ARCHIVE: Farming health and safety: Livestock handling
There are four key issues surrounding the ehalth and safety aspects of livestock handling covered here:
- handling facilities
- general cattle handling
- handling in the field
- preparing for slaughter
Proper restraining and handling equipment should be used wherever possible to minimise the safety risks when handling livestock.
Handling aids such as bull poles, halters and pig boards should be used to guard against physical injury.
Smaller animals can be handled using shedding gates or turnover crates. Larger animals should not be handled in restricted areas without containment.
Properly designed races and crushes are essential for routine tasks.
Never work on an animal held by gates alone, or able to move at will. Leg restraints should be used on cattle known or considered likely to kick.
It should be possible for handlers to work safely around both sides of restrained animals without risk from other livestock.
Non-mobile facilities should be firmly secured to the ground. Tractor-mounted facilities should be firmly attached to the three-point linkage.
Handlers should be properly trained. Details of suitable training courses are available from Lantra, training groups and agricultural colleges.
Further information about correct ways to handle livestock is available in the Farmwise Guide to Health and Safety in Agriculture.
There is no legal age limit for cattle handling, but children under 13 years old and adults over 65 should not normally be allowed to handle cattle.
Sticks and prods should never be used to strike livestock – this may breach animal welfare legislation as well as agitating the animal.
Halters and ropes may be useful but will normally require specially instructed users. Always use suitable rope. Do not improvise with baler twine or similar.
Cattle handled daily, such as dairy cows, will be familiar with the process. Allowances should be made for heifers not used to the milking parlour.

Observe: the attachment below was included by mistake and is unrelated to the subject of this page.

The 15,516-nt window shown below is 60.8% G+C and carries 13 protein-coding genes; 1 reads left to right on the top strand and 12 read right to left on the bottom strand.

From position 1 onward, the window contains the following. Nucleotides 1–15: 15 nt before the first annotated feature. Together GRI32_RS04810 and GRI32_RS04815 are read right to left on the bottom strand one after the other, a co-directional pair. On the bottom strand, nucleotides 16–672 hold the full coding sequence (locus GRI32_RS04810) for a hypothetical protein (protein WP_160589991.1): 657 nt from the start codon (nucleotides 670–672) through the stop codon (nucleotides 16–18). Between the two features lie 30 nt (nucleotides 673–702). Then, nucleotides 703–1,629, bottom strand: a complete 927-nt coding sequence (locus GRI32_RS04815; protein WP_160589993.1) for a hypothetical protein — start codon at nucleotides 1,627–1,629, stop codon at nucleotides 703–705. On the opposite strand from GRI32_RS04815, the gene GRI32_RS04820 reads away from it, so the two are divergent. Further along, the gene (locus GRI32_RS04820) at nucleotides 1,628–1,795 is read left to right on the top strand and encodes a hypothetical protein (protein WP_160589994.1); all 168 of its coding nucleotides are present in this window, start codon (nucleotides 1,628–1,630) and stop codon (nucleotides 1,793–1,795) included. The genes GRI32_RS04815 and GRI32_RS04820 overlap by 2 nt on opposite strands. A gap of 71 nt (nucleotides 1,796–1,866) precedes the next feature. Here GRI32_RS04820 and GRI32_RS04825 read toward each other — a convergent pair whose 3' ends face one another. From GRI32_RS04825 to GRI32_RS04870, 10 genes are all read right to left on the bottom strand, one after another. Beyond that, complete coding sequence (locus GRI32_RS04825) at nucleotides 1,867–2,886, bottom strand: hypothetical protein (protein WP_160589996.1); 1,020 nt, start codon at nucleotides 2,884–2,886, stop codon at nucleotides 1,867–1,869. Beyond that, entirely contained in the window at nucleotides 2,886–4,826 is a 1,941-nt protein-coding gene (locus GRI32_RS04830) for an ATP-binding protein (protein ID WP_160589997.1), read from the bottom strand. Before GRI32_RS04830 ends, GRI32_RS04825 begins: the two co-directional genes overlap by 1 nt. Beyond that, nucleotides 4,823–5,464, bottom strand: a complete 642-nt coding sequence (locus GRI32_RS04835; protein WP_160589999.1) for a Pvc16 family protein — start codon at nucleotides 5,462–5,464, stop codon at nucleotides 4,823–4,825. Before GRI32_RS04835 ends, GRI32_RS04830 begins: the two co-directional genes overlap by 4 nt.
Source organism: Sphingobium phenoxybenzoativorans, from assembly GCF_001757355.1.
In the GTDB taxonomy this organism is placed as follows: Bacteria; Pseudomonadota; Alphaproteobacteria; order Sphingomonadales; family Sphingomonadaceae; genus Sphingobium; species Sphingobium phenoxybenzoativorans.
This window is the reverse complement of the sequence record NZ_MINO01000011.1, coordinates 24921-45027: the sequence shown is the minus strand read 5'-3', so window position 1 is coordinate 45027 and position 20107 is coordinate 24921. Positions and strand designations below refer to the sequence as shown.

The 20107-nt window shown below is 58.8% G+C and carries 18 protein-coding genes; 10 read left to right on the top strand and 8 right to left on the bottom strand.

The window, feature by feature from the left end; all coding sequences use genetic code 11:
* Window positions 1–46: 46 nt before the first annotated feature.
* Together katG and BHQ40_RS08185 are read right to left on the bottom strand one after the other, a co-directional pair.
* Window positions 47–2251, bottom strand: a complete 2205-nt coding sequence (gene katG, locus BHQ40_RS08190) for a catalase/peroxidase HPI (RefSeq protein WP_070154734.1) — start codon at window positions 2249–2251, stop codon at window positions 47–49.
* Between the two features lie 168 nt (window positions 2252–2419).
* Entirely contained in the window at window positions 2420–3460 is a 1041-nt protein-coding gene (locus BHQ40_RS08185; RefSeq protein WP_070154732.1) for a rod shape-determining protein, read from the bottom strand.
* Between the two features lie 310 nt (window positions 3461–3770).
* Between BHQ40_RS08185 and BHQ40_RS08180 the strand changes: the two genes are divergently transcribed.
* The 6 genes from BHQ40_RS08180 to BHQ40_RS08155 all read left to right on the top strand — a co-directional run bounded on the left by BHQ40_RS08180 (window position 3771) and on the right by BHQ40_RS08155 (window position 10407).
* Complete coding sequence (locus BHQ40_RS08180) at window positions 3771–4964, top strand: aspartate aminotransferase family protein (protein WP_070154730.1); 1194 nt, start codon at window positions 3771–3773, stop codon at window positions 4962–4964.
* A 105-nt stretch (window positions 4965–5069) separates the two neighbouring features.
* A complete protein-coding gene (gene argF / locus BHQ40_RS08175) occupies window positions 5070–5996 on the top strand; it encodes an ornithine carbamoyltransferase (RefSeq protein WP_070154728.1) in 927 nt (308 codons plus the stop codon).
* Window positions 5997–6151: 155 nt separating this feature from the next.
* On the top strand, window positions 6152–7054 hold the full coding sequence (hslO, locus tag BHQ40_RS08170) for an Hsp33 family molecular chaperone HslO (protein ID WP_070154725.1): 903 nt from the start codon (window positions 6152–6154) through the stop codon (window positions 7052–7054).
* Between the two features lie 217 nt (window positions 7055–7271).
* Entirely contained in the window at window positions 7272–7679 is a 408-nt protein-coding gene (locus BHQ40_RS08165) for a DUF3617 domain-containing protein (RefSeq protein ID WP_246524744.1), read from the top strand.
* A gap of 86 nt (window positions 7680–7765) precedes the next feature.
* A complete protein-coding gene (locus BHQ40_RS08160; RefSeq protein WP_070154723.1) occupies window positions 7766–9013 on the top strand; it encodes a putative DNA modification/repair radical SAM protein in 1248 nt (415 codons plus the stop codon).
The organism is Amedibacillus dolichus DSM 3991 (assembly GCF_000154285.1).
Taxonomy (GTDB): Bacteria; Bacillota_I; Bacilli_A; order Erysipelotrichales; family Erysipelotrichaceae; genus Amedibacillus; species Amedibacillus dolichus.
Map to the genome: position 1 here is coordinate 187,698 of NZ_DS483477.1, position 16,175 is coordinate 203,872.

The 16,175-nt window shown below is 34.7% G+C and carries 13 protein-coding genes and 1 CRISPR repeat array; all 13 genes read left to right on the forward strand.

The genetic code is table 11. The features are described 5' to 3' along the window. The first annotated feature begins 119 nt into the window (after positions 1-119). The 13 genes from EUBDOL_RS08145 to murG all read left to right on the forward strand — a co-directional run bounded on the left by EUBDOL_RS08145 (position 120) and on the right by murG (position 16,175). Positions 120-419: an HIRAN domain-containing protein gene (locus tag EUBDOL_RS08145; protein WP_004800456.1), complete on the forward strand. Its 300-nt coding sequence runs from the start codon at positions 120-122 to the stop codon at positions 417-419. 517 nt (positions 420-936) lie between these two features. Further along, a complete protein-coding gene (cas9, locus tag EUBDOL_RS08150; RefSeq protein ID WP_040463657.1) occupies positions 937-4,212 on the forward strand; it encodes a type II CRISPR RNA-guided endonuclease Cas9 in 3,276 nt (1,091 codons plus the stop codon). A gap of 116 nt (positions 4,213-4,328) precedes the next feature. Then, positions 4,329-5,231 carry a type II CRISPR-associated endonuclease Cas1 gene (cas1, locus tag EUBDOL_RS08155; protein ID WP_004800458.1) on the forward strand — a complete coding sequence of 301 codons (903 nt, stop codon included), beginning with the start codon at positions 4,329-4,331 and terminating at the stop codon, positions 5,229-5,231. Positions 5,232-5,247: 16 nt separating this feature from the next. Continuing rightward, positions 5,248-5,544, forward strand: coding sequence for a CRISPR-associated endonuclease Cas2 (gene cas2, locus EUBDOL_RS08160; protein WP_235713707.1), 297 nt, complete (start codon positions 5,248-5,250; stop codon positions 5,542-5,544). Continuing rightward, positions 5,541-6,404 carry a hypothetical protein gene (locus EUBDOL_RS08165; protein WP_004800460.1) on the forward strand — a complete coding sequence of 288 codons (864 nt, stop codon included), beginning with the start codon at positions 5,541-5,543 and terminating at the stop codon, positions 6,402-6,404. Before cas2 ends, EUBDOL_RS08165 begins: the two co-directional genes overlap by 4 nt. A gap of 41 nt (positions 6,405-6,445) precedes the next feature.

Bulls should be handled carefully. They should be ringed at 10 months old and the ring should be inspected regularly. Outer walls must be at least 1.5 m high and strong enough to contain the bull. Fences, walls and gates must not allow children or dogs to enter the pen.
Facilities should allow feeding and watering from outside the pen.
A remotely operated gate or yoke system should allow the bull to be restrained before anyone enters the pen.
No one should enter the enclosure when the bull is loose. There should be a refuge or child-resistant emergency escape route.
Further guidance is contained in the Health and Safety Executive information sheet Handling and housing cattle.
In the field
Tasks which have to be carried out in the field without adequate handling facilities should be undertaken with particular care.
A vehicle should be kept close to where the task is being carried out. This can be used as a safe refuge or means of escape.
Ear-tagging may pose particular problems as it may arouse the animal’s protective instincts, resulting in risks to the handler.
There should be at least two people present if an animal has to be separated from the herd in the field, or during unsecured ear tagging.
The second person should avoid other animals getting too close to the task, warning the handler if evasive action is necessary.
Portable or fixed field tethers for bulls in fields must be secured fixed to the ground, allowing free movement without entangling the animal.
The tethered connection must pass through the nose-ring, but connections must not be direct to the nose-ring.
The bull’s temperament should be such that the handler can approach safely to attach the handling ropes and poles before leading him back to the pen.
Preparing for slaughter
Issues relating to the treatment of livestock prior to slaughter are subject to the Welfare of Animals (Slaughter or Killing) Regulations 1995.
Animals going for slaughter must not be subjected to avoidable excitement, pain or suffering.
Livestock should have no means of escaping, for example from passageways, but they should be able to be easily evacuated if necessary.
Livestock should be moved in a calm, unhurried manner, keeping handling and disturbance, including noise, to a minimum.
Electrical goads should only be used on the hind-quarters of adult cattle or adult pigs if necessary to move them forward where there is space to do so.
Handling should be sympathetic, informed and competent, using well-maintained facilities designed with the welfare of live animals in mind.
Further guidance is contained in the information sheet Preparing cattle for slaughter, which is available from the Health and Safety Executive.
Defra Helpline – 08459 33 55 77
HSE – 0845 345 0055 (Infoline)
Lantra – 024 7669 6996
Page last modified: 26 May 2010
Page published: 1 July 2006